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Carst and Walker
Eat Balanced Pizza

Scottish team develops ‘nutritional’ pizzas

Pizza. Arguably the most desirable eat in the expansive realm of junk foods … but must pizza be a junk food? Two people, appropriately named Maclean and Lean of Glasgow, Scotland, have come up with an idea for making it healthier.

Donnie Maclean, the founder of Eat Balanced, had a common enough experience with pizza – he would eat it, feel guilty afterwards, and wish that pizza was not as unhealthy as it is. Unlike most of us, however, he didn’t let the thought go, but set out to make and market such a pizza.

He has had the collaboration of Mike Lean, a professor of human nutrition at the University of Glasgow, and they have devised a pizza, said to be as tasty and satisfying as any other, but which provides everything in terms of nutrition for a complete meal – and nothing else. A formidible challenge.

How did they approach this problem? Normal pizzas, generally, are too high in salt, fat, and calories. It is not unusual for a single personal-sized pizza to have as much salt as recommended for an entire day, two-thirds of the daily requirement of fats (and a whole day’s limit of saturated fat), and over 1,000 calories. Pizzas also tend to be low in vitamins, minerals, and fibre.

In contrast, Eat Balanced has developed a line of frozen pizzas that contain one-third of a day’s complete nutritional requirements with no excess salt, fat, or calories. Fortunately, Eat Balanced has reportedly kept the wonderful experience of eating pizza firmly in sight during the process of seeking nutritional balance. How did they accomplish this? Through choice of ingredients.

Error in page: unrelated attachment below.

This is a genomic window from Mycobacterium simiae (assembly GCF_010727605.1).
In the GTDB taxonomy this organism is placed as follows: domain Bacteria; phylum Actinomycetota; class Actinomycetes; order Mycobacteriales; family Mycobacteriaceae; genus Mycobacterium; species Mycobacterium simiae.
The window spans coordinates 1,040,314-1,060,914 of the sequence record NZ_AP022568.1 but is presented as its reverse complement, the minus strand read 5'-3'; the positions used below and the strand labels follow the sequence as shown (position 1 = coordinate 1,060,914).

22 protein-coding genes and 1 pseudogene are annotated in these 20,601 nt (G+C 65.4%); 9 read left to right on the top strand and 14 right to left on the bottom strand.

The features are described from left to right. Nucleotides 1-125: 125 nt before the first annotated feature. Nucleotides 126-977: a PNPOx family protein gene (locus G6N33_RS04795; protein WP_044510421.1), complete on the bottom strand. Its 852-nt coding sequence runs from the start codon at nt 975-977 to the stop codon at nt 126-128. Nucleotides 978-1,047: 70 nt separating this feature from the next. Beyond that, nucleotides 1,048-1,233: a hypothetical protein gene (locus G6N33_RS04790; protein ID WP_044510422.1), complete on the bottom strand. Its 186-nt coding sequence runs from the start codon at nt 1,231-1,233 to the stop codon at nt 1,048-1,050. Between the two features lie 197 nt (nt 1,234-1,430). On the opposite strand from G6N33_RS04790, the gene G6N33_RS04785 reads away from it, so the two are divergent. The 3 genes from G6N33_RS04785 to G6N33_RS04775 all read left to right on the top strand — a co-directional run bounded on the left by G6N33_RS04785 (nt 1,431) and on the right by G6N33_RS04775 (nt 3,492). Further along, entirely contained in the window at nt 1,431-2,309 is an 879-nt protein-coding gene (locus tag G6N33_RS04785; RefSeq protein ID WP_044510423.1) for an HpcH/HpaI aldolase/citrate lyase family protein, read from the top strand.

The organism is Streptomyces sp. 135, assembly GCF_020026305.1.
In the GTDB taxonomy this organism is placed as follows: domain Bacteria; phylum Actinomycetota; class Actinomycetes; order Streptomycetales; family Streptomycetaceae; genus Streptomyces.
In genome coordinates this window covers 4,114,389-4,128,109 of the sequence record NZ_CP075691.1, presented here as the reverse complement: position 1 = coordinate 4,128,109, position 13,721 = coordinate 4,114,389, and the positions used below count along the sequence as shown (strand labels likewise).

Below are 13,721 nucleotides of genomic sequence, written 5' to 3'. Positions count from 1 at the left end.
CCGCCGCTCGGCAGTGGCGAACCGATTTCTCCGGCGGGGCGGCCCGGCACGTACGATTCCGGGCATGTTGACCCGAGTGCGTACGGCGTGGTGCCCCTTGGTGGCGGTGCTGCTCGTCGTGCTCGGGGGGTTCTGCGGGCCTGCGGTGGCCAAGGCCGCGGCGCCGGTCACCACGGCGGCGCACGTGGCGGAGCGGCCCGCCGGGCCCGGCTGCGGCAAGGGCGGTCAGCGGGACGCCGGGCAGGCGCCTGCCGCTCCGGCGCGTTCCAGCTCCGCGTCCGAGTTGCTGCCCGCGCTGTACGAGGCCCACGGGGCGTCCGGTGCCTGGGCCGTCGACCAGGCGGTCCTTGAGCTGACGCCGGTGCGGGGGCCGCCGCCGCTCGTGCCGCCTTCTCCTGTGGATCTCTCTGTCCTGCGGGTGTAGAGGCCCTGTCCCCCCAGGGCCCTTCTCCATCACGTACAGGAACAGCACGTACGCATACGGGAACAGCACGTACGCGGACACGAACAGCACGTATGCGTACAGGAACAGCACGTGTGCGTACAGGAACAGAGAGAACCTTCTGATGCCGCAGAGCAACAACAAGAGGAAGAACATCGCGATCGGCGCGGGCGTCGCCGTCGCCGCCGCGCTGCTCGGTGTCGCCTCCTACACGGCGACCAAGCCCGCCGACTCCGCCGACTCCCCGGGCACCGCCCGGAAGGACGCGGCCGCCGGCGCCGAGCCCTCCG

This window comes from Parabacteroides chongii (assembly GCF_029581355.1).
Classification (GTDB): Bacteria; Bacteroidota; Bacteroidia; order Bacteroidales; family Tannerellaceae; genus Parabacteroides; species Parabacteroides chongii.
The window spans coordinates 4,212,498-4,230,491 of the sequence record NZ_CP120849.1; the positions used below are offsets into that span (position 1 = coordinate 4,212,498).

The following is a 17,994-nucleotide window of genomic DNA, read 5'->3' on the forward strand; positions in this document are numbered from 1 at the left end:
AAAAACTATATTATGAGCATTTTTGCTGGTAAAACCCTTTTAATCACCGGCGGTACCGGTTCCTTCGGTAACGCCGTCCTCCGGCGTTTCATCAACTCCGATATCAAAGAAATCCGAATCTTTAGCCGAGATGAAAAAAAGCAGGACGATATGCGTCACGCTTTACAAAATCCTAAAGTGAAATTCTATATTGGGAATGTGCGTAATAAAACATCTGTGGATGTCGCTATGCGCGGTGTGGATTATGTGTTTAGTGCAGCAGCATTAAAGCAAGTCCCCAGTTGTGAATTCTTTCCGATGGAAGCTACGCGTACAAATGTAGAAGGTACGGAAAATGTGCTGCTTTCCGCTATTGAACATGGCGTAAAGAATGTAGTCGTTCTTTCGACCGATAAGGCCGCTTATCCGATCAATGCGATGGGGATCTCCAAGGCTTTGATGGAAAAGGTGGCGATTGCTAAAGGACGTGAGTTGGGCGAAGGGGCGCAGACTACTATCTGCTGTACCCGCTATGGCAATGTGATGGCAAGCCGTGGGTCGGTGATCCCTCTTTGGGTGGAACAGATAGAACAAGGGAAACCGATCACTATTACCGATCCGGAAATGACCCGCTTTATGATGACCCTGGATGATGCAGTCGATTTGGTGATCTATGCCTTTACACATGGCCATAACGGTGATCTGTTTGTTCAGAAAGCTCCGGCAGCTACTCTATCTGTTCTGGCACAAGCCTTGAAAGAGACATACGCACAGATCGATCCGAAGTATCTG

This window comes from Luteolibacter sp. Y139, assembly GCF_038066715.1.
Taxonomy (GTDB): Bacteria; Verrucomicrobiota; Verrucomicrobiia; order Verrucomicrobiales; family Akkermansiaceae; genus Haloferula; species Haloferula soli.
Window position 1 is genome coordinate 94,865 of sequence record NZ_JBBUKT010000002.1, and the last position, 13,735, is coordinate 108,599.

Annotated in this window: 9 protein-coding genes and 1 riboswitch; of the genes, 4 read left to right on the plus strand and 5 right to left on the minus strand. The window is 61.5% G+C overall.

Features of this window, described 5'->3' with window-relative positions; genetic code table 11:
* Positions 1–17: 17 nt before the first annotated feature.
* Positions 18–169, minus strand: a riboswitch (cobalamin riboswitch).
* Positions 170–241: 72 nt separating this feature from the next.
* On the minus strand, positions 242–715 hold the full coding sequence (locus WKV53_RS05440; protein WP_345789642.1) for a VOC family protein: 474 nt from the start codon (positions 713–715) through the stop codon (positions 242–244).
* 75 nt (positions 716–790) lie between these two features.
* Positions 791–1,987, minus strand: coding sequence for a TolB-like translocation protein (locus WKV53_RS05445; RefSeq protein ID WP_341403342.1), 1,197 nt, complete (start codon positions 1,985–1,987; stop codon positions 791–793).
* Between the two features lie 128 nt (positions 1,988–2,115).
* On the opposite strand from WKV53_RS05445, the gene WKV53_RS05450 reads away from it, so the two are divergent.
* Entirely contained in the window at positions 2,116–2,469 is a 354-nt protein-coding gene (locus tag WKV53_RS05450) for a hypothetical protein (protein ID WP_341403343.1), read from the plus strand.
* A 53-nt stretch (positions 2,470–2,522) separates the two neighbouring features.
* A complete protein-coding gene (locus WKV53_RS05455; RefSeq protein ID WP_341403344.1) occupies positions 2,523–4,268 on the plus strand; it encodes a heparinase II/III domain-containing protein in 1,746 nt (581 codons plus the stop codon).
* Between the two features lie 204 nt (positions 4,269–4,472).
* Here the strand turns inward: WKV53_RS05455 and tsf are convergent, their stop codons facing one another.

One surprising example is the reduction of salt. This was accomplished by removing half the salt, and replacing it with seaweed, which provides the salty taste required for a proper pizza experience while only containing 10 percent of the actual salt content. Seaweed also provides other important vitamins and minerals needed in the daily diet, but which are scarce in normal pizza ingredients, such as iron, iodine, and vitamin B12.

The UK dietary guidelines state that 20 percent of daily nutritional requirements should be eaten at breakfast, 30 percent each from lunch and dinner, and 20 percent from snacks. Eat Balanced took this as the goal for their balanced pizzas, each of which provides 30 percent of all your required daily nutrients without exceeding the dietary limits on any of the bad actors, such as salt and saturated fats.

Red pepper is crushed and added to the tomato paste to add more Vitamin C. The pizzas also include hearty servings of magnesium, potassium, folates, and Vitamin A.

The Eat Balanced line of frozen pizzas will soon be in UK supermarkets, featuring combos such as cheese and cherry tomato, juicy pineapple and ham, and spicy chicken with red peppers and green jalapenos.

But how does they taste? Prof Lean said during an appearance on the United Kingdom’s Radio 4 that 100 taste-testers said that they were as good as or better than normal frozen pizzas.

Click on the picture of Prof Lean to hear on interview with him on this development.

Pizza-Prof-Lean

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